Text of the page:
Parashah#46 ‘Ekev (Because) D’varim (Deuteronomy) 7:12-11:25

Beth Elohim Messianic Synagogue
Parashah #46 ‘Ekev (Because) D’varim (Deuteronomy) 7:12-11:25
Haftarah: Yesha’yahu (Isaiah) 49:14-51:3
B’rit Chadashah: James 5:7-11

The entire first paragraph of this parashah is a summary of the blessings that G-d will bestow on those who follow his rulings. Obedience out of love transforms our world in some way. G-d promises explosive fruitfulness in every context to those who follow his instructions. He will destroy nations ahead of them little by little and the Israelites are then to completely destroy them and their gods. In the last two sentences in the beginning paragraph, the people are admonished not to become greedy and do not take the silver and gold left behind because it will become a trap, just as possessions often do to the destruction of those who covet them. Nothing from the enemy nations is to be brought into the home as it will bring the curse to the home that G-d placed on the item.
Chapter 8 is filled with warning not to forget Adonai by not obeying his mitzvot, rulings and regulations. The snare of prosperity is a very real and present danger. When the Israelites were in the desert, they experienced the miracle of manna and water. Now they would be growing crops and digging wells and may have the tendency to believe their accomplishments and successes were their own, independent of any help from G-d. The Torah does not teach the prosperity gospel. But obedient believers can expect food and clothing. In Deuteronomy 8:12-13, they were even promised abundant herds, corps, and wealth. Manna will not fall in the Land they are about to occupy. According to the Talmud (Shabb. 74b), the Israelites had to perform 11 mitzvot just to make bread: sowing, plowing, reaping, binding sheaves, threshing, winnowing, selecting, grinding, sifting, kneading, and baking. This process alone should drive home the miracle of the manna when they did not lift a hand to prepare it! The main point for them and for us is to never forget G-d! Furthermore, the Israelites then and we today are not to think G-d either destroys the nations ahead of us or gives their kings over because of a necessary wickedness. After all, Moshe points out several places where the Israelites provoked G-d by not listening to his voice, rebelled, and didn’t trust (Deut. 9:23). The basis for Israel’s inheritance is attributed to the fact that G-d swore to the Patriarchs that He would give the land to their seed (Deut. 9:27) and not because they were righteous.
Chapter 10:12 summarizes the core of what G-d wants from man; to fear Him, follow all his ways, love Him, and serve Him with all our hearts and all of our being. This is an ascending level of faithfulness as it is possible and safe to obey G-d’s Torah first, then learn the “why” as we walk in His Torah. As we learn the commands of G-d, we first learn the “what” to do without always knowing the “why” we do the commands. This is a time where YHVH/Yahshua lovingly leads us with patience as he teaches us the ‘why” as we grow. An example is learning to remove chametz from our homes before Pesach. Immature believers, and sometimes “mature” ones know how to search for and remove chametz because G-d tells us to do so. But the application is not as obvious. Yahshua taught us the “why” when He taught us the spirit of His laws. Before we understand the spirit of what we do, obedience is the key player. But once we understand the concept behind the act, the love becomes the other necessary part of the equation. For without love of G-d when we follow the mitzvot, obedience means nothing. This is exactly what G-d spoke of (Isaiah 1:11-17; Hosea 6:6). He set up the sacrificial system as a training tool that was commanded. But He wants the sacrifices made out of love then just as He wants our love now. In fact, enduring in the Land was conditional, just as it is today. Israel’s survival depended and depends today in the context of true believers, on our obedience to G-d.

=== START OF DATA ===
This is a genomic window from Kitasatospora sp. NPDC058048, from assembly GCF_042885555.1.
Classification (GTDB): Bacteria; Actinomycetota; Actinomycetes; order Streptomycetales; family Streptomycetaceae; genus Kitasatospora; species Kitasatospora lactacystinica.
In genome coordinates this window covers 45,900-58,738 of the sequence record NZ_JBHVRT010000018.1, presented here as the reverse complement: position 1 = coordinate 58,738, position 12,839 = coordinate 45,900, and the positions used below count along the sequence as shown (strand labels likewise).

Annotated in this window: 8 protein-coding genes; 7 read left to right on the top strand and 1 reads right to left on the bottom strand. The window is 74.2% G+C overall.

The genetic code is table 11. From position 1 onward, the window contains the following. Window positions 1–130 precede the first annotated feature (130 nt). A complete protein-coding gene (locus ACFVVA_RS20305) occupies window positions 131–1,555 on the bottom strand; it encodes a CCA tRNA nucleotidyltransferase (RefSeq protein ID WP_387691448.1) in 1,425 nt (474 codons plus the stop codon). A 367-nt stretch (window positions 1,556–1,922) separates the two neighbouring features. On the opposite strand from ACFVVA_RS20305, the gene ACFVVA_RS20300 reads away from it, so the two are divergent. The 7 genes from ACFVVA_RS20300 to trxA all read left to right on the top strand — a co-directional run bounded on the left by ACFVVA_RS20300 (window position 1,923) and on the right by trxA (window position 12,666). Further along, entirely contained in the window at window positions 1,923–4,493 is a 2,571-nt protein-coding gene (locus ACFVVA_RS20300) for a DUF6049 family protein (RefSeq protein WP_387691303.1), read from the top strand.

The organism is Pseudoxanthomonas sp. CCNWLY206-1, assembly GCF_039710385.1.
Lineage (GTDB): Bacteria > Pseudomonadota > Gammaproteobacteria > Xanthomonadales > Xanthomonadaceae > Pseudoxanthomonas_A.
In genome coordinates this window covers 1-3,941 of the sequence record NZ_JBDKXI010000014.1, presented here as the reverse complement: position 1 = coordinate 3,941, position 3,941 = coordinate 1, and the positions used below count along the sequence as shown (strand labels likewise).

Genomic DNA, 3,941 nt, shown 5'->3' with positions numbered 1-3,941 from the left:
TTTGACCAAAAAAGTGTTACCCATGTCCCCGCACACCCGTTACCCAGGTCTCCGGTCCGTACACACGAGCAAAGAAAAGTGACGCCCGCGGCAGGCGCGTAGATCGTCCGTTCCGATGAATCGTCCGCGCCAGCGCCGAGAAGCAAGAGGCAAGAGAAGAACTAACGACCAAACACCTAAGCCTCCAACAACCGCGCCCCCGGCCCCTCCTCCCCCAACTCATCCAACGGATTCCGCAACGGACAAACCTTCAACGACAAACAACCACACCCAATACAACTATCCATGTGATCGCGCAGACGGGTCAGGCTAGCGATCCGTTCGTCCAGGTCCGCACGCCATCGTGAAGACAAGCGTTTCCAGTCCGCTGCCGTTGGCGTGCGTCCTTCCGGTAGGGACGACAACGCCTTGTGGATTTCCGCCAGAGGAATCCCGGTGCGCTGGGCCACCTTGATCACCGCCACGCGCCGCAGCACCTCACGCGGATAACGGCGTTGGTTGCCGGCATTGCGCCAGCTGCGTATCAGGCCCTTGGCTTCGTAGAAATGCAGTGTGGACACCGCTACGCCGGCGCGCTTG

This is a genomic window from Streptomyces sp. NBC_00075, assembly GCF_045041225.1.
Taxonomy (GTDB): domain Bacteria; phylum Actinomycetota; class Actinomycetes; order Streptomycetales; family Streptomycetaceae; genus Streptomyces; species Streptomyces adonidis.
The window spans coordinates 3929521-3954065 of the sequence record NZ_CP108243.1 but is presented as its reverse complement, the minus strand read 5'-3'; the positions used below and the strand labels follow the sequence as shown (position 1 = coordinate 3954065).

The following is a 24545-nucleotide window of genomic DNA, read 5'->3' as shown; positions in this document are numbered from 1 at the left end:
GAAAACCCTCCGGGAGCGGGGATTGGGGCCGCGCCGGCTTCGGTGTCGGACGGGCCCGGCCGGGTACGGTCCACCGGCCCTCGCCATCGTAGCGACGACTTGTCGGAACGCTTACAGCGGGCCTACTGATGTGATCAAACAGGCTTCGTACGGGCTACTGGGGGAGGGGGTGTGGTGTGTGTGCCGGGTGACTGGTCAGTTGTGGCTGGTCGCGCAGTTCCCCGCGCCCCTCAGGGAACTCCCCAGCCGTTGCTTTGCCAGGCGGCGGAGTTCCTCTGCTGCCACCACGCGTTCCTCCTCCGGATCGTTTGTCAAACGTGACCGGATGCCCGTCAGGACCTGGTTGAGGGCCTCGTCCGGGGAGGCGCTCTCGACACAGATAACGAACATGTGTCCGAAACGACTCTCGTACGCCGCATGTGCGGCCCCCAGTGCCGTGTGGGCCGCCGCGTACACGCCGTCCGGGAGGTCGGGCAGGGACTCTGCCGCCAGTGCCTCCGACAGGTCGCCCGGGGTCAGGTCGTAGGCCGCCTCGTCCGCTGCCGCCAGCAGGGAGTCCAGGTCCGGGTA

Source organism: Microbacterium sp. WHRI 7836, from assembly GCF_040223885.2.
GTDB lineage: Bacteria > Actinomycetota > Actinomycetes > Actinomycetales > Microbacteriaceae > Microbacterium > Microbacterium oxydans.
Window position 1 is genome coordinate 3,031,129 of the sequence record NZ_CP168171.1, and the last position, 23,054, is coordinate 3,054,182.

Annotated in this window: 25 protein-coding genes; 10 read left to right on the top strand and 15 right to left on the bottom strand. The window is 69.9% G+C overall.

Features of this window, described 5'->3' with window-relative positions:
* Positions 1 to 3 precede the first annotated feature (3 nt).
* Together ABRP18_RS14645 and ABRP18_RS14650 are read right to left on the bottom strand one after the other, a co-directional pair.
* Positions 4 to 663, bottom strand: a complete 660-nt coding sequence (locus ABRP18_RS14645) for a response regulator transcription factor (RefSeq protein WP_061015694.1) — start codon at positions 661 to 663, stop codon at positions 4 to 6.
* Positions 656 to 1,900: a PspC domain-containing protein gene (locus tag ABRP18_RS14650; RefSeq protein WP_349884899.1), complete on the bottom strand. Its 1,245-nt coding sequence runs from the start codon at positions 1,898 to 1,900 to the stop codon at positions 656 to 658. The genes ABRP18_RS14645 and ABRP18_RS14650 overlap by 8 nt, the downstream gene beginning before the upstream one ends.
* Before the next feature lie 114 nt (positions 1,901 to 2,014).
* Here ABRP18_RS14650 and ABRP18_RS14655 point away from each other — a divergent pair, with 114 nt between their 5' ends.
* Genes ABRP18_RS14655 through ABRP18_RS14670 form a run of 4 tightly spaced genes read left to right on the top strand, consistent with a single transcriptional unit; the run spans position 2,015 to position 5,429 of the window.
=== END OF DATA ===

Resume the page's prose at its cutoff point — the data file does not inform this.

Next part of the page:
This segment continues as the “yoke of the commandments” (Ber.13a) is spelled out. The second paragraph quoted after affirming the Sh’ma in Deuteronomy 11:13-21 is the scripture that is inserted in the mezuzah on doorposts and in the t’fillin. The individual wears this in the small box wrapped on the left arm and forehead during the morning prayer. This scripture reminds the wearer the covenant and its implications for long life in the Land. Everyone who has gone through bar mitzvah must apply the t’fillin and recall these verses that promise covenant blessing for faithfulness and loyalty to G-d (Deut. 6:8).
The final paragraph on this parashah provides more hope in the promise that G-d makes, which is again conditional. True believers, called Israelites, must take care to obey G-d’s mitzvot out of love, and to cling to Him. On His part, he will dispossess nations much larger than Israel and the Land will be given to the full extent of its biblical borders, larger than what Israel is today. “No one will be able to withstand you; Adonai your G-d will place the fear and dread of you on all the land you step on, as he told you.” Let it be as He said. Amein.